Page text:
Former President Bill Clinton, Chelsea Clinton and Washington University Chancellor Mark S. Wrighton addressed the crowd Friday in the opening session.
Friday night 1,200 students from 75 countries, 50 states and 300-plus universities were challenged to solve the world’s problems with small-step solutions by answering one question: how.
Chelsea Clinton told the Clinton Global Initiative University (CGI U) students gathered at Washington University that they were tasked with helping solve the urgent challenges of the 21st century.
“We need to help reorient the conversation around all of our urgent challenges,” she said. “What needs to happen and what do we do to make that happen? How do we ensure that the how is at the center of every conversation?”
To facilitate the how, President Bill Clinton told the students that $500,000 in funding would be awarded over the weekend to fund some of the commitments the students were creating.
“And I’m going to continue to work on it until every commitment gets decent funding,” he said.
The first session of the weekend featured President Clinton moderating a discussion between Twitter co-founder Jack Dorsey, fashion designer Kenneth Cole, Women for Women International co-founder Zainab Salbi and author/inventor William Kamkwamba. Kamkwamba wrote The Boy Who Harnessed the Wind.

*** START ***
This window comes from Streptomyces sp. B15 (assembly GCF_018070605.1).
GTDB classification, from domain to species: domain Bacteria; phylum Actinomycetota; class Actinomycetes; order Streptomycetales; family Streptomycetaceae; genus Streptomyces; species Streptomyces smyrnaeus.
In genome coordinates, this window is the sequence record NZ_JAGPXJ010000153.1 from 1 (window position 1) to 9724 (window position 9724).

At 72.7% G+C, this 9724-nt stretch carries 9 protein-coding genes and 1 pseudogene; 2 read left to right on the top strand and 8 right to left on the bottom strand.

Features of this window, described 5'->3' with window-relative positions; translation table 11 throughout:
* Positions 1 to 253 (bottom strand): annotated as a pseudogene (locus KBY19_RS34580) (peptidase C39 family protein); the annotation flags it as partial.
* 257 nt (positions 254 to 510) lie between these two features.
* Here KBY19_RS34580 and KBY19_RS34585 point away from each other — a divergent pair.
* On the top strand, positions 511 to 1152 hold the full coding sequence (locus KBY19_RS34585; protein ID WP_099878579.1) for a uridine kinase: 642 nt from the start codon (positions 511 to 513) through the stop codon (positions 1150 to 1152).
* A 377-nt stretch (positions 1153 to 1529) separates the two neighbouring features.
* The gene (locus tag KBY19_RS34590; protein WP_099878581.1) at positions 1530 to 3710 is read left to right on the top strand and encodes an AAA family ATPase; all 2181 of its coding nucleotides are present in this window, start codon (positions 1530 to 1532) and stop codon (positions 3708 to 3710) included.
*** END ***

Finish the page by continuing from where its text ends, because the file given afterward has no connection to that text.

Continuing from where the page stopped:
The panel featured questions from President Clinton as well as audience questions asked via Twitter.
Clinton asked the panelists to tell the CGI U students how they decided what their dream was going to be.
Kamkwama, of Malawi, said he was inspired to build his windmill to help farmers in his country after reading a book.
“I saw that picture and knew that this existed somewhere else, and nothing was going to stop me from doing the same thing,” he said.
Saibi, an Iraqi immigrant, was inspired to start Women for Women in 1993 after coming to the United States and learning of concentration camps in Bosnia.
“When I got here, Iread for the first time about the Holocaust,” she said. “Then I learned of the concentration camps in Bosnia. We said never again and there it was, happening again.”
Women for Women began by connecting female survivors of war with a western counterpart. The women exchange letters and a $30 monthly donation to help the women in war-ravaged countries get back on their feet.
Cole spoke of how he felt he had to speak up and work for AIDS research when no one else would in the 1980s. He has a long history with AmFAR.
Dorsey told the crowd Twitter grew out of his curiosity and love of maps, which he acquired growing up in St. Louis.
“The biggest pushback we received was ‘why would anyone use this’,” Dorsey told the crowd. “No one needs this. Who needs to know what I ate for breakfast? There is one person that does care and that’s my mother—she cares that I’m eating, that I’m alive.”
“It speaks to the power of the receiver,” Dorsey said.
Source: universitycity.patch.com / Maggie Rotermund